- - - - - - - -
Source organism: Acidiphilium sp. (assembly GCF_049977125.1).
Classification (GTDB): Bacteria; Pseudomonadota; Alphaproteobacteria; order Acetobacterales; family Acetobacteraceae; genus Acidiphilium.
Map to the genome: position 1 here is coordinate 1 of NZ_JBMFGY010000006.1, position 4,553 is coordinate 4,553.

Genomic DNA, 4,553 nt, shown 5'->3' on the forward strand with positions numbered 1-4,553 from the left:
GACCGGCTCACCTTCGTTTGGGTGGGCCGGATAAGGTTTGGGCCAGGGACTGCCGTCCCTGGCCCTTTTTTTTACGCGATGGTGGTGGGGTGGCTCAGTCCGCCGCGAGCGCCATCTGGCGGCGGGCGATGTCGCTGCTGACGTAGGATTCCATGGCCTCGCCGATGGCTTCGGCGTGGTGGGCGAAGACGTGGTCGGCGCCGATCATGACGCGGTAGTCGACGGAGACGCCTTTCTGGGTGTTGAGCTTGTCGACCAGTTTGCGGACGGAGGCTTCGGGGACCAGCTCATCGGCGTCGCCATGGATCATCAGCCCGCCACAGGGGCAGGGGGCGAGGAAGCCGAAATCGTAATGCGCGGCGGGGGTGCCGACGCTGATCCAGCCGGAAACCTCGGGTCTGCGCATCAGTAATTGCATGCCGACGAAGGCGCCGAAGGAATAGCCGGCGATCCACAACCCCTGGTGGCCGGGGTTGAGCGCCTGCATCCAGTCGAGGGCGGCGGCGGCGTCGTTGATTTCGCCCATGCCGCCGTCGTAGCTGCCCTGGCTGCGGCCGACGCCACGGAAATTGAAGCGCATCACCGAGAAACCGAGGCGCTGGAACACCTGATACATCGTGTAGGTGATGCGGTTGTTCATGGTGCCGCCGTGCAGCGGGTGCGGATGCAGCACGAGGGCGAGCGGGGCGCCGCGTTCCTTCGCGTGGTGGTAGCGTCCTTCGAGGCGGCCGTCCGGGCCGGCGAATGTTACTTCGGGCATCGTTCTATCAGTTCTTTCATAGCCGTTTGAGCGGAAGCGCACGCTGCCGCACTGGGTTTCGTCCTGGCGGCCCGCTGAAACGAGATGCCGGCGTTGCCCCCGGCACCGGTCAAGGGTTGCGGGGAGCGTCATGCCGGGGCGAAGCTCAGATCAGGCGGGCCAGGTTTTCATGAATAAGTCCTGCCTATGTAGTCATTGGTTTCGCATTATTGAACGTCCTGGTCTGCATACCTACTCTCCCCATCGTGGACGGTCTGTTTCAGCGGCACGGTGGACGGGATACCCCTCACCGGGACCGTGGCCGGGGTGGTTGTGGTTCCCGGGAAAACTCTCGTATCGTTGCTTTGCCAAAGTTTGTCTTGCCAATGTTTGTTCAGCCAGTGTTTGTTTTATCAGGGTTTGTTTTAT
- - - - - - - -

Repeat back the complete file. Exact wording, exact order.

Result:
Source organism: Acidiphilium sp. (assembly GCF_049977125.1).
Classification (GTDB): Bacteria; Pseudomonadota; Alphaproteobacteria; order Acetobacterales; family Acetobacteraceae; genus Acidiphilium.
Map to the genome: position 1 here is coordinate 1 of NZ_JBMFGY010000006.1, position 4,553 is coordinate 4,553.

Genomic DNA, 4,553 nt, shown 5'->3' on the forward strand with positions numbered 1-4,553 from the left:
GACCGGCTCACCTTCGTTTGGGTGGGCCGGATAAGGTTTGGGCCAGGGACTGCCGTCCCTGGCCCTTTTTTTTACGCGATGGTGGTGGGGTGGCTCAGTCCGCCGCGAGCGCCATCTGGCGGCGGGCGATGTCGCTGCTGACGTAGGATTCCATGGCCTCGCCGATGGCTTCGGCGTGGTGGGCGAAGACGTGGTCGGCGCCGATCATGACGCGGTAGTCGACGGAGACGCCTTTCTGGGTGTTGAGCTTGTCGACCAGTTTGCGGACGGAGGCTTCGGGGACCAGCTCATCGGCGTCGCCATGGATCATCAGCCCGCCACAGGGGCAGGGGGCGAGGAAGCCGAAATCGTAATGCGCGGCGGGGGTGCCGACGCTGATCCAGCCGGAAACCTCGGGTCTGCGCATCAGTAATTGCATGCCGACGAAGGCGCCGAAGGAATAGCCGGCGATCCACAACCCCTGGTGGCCGGGGTTGAGCGCCTGCATCCAGTCGAGGGCGGCGGCGGCGTCGTTGATTTCGCCCATGCCGCCGTCGTAGCTGCCCTGGCTGCGGCCGACGCCACGGAAATTGAAGCGCATCACCGAGAAACCGAGGCGCTGGAACACCTGATACATCGTGTAGGTGATGCGGTTGTTCATGGTGCCGCCGTGCAGCGGGTGCGGATGCAGCACGAGGGCGAGCGGGGCGCCGCGTTCCTTCGCGTGGTGGTAGCGTCCTTCGAGGCGGCCGTCCGGGCCGGCGAATGTTACTTCGGGCATCGTTCTATCAGTTCTTTCATAGCCGTTTGAGCGGAAGCGCACGCTGCCGCACTGGGTTTCGTCCTGGCGGCCCGCTGAAACGAGATGCCGGCGTTGCCCCCGGCACCGGTCAAGGGTTGCGGGGAGCGTCATGCCGGGGCGAAGCTCAGATCAGGCGGGCCAGGTTTTCATGAATAAGTCCTGCCTATGTAGTCATTGGTTTCGCATTATTGAACGTCCTGGTCTGCATACCTACTCTCCCCATCGTGGACGGTCTGTTTCAGCGGCACGGTGGACGGGATACCCCTCACCGGGACCGTGGCCGGGGTGGTTGTGGTTCCCGGGAAAACTCTCGTATCGTTGCTTTGCCAAAGTTTGTCTTGCCAATGTTTGTTCAGCCAGTGTTTGTTTTATCAGGGTTTGTTTTAT